Newscasts

PNS Daily Newscast - October 16, 2018 


President Trump tours hurricane damage parts of Florida: Also on the Tuesday rundown: we examine the question, is the U.S. spending too much to guard confederate cemeteries; plus the spotlight is on mental wellness during National Children’s Health Month.

Daily Newscasts

Public News Service - NY: Rural/Farming

Chlorpyrifos is used extensively on apples and other fruits and vegetables. (Skitterphoto/Pixabay)

NEW YORK – A federal court will determine if the EPA should be ordered to ban a pesticide linked to brain damage in children. Seven states and a coalition of environmental and labor groups made final arguments before the 9th Circuit Court of Appeals Monday in their challenge to the EPA's ref

Jerry Jung of the group Rethink Ethanol says the ethanol mandate has led to the conversion of 7 million acres of wildlife habitat to agriculture. (GregMontani/Pixabay)

NEW YORK - A coalition of small-business owners, industry leaders and environmentalists says it's time to take a hard look at the real impact of ethanol mixed in gasoline. In 2005, Congress passed the Renewable Fuel Standard, requiring that 4 billion gallons of ethanol be added to the nation's gaso

New York is one of the top three apple producing states in the nation. (lumix2004/Pixabay)

NEW YORK – Improved pesticide training will save lives. That's the message farmworkers are sending to the U.S. Environmental Protection Agency with a lawsuit filed this week. Every year thousands of farmworkers are poisoned by pesticides. The 2015 Agricultural Worker Protection Standard requ

Sam Clovis is a talk-show host and former advisor to the Trump campaign. (Alex Hanson/Flickr)

NEW YORK – A leading scientific organization says President Donald Trump's nominee to be chief scientist at the U.S. Department of Agriculture is unqualified. Sam Clovis is a conservative radio talk-show host and a former advisor to the Trump presidential campaign. He's also a vocal denier o

President Trump's preliminary budget proposal trims $200 million from the WIC program, a nutrition program for low-income mothers and children. (USDA/Flickr)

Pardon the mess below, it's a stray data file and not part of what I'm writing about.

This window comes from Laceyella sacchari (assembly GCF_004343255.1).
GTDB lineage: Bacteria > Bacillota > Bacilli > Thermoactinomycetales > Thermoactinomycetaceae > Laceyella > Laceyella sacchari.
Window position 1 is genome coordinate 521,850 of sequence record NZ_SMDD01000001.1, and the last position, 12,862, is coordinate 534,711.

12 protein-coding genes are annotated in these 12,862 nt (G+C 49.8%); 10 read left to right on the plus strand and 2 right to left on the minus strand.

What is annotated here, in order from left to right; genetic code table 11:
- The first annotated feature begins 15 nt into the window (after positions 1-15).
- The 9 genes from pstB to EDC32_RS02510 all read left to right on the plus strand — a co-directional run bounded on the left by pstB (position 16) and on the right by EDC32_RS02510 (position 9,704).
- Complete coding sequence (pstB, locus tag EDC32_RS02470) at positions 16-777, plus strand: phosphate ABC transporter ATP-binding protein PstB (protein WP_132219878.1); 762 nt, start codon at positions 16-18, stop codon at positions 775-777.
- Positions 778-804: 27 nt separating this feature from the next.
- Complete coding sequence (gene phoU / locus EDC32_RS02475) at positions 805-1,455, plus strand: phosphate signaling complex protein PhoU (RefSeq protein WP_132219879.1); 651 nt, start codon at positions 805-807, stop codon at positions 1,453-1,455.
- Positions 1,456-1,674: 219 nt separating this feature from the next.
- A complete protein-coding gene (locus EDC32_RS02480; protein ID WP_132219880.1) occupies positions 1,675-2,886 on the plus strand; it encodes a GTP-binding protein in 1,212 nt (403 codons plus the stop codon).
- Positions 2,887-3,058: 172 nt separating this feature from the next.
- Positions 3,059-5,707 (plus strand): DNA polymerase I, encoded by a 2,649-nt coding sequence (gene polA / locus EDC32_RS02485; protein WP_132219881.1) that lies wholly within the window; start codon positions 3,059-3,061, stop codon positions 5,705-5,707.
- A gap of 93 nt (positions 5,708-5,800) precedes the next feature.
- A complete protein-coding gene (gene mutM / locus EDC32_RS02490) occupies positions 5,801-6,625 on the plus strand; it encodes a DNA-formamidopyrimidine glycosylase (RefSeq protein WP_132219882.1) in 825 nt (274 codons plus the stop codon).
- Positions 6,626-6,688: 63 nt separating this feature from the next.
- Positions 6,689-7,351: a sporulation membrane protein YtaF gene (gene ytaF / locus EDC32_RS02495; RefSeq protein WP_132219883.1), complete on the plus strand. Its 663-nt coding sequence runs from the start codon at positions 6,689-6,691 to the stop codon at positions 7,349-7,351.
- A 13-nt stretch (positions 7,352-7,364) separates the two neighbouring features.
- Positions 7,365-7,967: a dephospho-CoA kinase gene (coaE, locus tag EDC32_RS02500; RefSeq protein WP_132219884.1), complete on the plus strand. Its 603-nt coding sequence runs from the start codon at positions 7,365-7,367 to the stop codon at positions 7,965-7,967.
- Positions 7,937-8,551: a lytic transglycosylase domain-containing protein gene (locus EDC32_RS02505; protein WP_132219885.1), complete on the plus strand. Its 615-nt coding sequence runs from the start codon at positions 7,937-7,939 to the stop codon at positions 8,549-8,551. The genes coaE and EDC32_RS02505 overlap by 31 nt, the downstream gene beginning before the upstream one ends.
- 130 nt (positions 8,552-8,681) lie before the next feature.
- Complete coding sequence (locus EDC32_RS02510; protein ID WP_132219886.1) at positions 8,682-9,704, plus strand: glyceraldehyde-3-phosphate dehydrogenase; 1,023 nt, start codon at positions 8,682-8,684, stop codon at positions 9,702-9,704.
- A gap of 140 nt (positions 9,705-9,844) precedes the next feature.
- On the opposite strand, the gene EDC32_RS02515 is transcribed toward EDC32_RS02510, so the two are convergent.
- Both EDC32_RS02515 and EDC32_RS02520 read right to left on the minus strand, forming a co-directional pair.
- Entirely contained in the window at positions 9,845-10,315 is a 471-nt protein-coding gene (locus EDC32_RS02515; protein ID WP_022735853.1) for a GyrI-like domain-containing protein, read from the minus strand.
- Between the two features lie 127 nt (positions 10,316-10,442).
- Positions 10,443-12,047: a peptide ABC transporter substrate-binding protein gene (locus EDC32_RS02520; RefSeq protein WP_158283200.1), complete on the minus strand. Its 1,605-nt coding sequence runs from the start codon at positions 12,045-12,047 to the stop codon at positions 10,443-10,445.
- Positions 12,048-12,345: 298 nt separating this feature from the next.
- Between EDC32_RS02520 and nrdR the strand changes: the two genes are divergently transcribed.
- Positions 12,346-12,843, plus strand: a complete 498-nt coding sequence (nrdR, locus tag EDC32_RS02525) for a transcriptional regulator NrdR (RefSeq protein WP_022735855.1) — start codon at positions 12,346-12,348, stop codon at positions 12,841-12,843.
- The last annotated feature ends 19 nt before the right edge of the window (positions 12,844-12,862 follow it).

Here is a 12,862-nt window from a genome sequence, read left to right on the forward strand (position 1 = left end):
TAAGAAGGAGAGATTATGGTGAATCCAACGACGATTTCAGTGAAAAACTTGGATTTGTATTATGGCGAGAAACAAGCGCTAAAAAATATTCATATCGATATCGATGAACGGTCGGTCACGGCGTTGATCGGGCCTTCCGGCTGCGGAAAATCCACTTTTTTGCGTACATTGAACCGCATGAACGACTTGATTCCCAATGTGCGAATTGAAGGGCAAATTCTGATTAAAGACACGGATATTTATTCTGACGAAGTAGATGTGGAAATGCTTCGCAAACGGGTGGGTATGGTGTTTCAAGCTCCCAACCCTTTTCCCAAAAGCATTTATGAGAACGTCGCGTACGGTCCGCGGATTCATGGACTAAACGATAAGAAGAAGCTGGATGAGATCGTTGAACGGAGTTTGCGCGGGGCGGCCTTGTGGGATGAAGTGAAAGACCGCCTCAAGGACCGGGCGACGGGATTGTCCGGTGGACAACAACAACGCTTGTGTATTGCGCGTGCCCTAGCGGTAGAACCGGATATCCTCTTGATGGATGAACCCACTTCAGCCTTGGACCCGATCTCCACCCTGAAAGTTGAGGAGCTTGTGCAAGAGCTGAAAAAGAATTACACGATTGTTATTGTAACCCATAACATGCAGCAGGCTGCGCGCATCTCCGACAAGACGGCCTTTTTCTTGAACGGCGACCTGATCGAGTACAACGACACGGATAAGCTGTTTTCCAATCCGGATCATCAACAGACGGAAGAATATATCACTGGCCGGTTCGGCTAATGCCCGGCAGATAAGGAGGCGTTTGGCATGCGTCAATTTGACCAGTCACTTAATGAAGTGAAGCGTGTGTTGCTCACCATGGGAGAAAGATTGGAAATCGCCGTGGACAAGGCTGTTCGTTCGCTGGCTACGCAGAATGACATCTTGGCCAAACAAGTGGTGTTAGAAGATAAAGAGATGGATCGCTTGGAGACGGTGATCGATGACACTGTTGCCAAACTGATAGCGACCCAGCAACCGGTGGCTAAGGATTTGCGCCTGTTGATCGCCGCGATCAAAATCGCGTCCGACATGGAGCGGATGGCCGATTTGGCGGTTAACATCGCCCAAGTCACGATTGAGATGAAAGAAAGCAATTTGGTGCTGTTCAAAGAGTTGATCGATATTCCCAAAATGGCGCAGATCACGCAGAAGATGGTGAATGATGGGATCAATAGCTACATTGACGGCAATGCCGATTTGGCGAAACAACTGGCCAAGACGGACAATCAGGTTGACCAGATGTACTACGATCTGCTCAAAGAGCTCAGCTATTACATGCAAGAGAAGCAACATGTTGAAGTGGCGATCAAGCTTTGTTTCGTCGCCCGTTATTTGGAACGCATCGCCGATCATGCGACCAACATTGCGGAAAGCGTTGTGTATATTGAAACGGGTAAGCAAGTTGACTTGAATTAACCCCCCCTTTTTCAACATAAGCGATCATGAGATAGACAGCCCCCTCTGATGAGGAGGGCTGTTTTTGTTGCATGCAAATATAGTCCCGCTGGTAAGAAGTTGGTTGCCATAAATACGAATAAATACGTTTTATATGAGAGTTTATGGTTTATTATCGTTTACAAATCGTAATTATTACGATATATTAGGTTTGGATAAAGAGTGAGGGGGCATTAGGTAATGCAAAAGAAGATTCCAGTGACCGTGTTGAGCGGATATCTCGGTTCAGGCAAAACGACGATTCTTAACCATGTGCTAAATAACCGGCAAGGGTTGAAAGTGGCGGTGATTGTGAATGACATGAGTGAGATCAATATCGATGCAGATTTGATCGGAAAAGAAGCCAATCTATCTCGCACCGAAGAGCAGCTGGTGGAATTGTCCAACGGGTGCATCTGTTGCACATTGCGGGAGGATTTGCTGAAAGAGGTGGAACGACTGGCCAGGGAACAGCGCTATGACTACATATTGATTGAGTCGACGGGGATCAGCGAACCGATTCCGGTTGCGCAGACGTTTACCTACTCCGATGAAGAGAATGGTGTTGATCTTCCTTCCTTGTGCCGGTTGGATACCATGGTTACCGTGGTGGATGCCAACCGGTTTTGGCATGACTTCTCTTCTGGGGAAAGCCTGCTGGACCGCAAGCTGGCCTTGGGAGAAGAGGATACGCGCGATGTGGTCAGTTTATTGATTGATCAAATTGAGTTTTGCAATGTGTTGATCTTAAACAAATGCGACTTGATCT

NEW YORK - President Trump's proposed budget is being called a "war on people in poverty" by some in New York. The administration's spending plan would slash the U.S. Department of Agriculture by $4.7 billion, a 21 percent cut. By cutting or eliminating programs that help poor and middle-income rur

Bill sponsor Sen. Ken LaValle urges passage of his GMO labeling law on Tuesday. (Food and Water Watch)

ALBANY, N.Y. - Consumer advocates were in Albany on Tuesday, urging passage of a bill to require labeling of genetically modified foods before the legislative session ends. Advocates have maintained that the bill has the support of a majority in the Assembly and is sponsored by almost half of the s

An estimated 90 percent of Americans want labeling of GMO foods. (Alexis Baden-Mayer/flickr.com)

NEW YORK - States may yet be able to require labeling of genetically modified food products. A bill to ban required labeling of GMO foods was defeated in the U.S. Senate on Wednesday. Consumer advocates called it the DARK or "Deny Americans the Right to Know" Act. The vote was close, but the b

Supporters of GMO labeling urge passage of a law in New York. (GMOFreeNY.net)

NEW YORK - A bill just approved by the U.S. Senate Agriculture Committee could kill state laws requiring the labeling of genetically modified foods, or GMOs, including a bill now pending in New York. Opponents call it the "Deny Americans the Right to Know" or DARK Act. Stacie Orell, director of t

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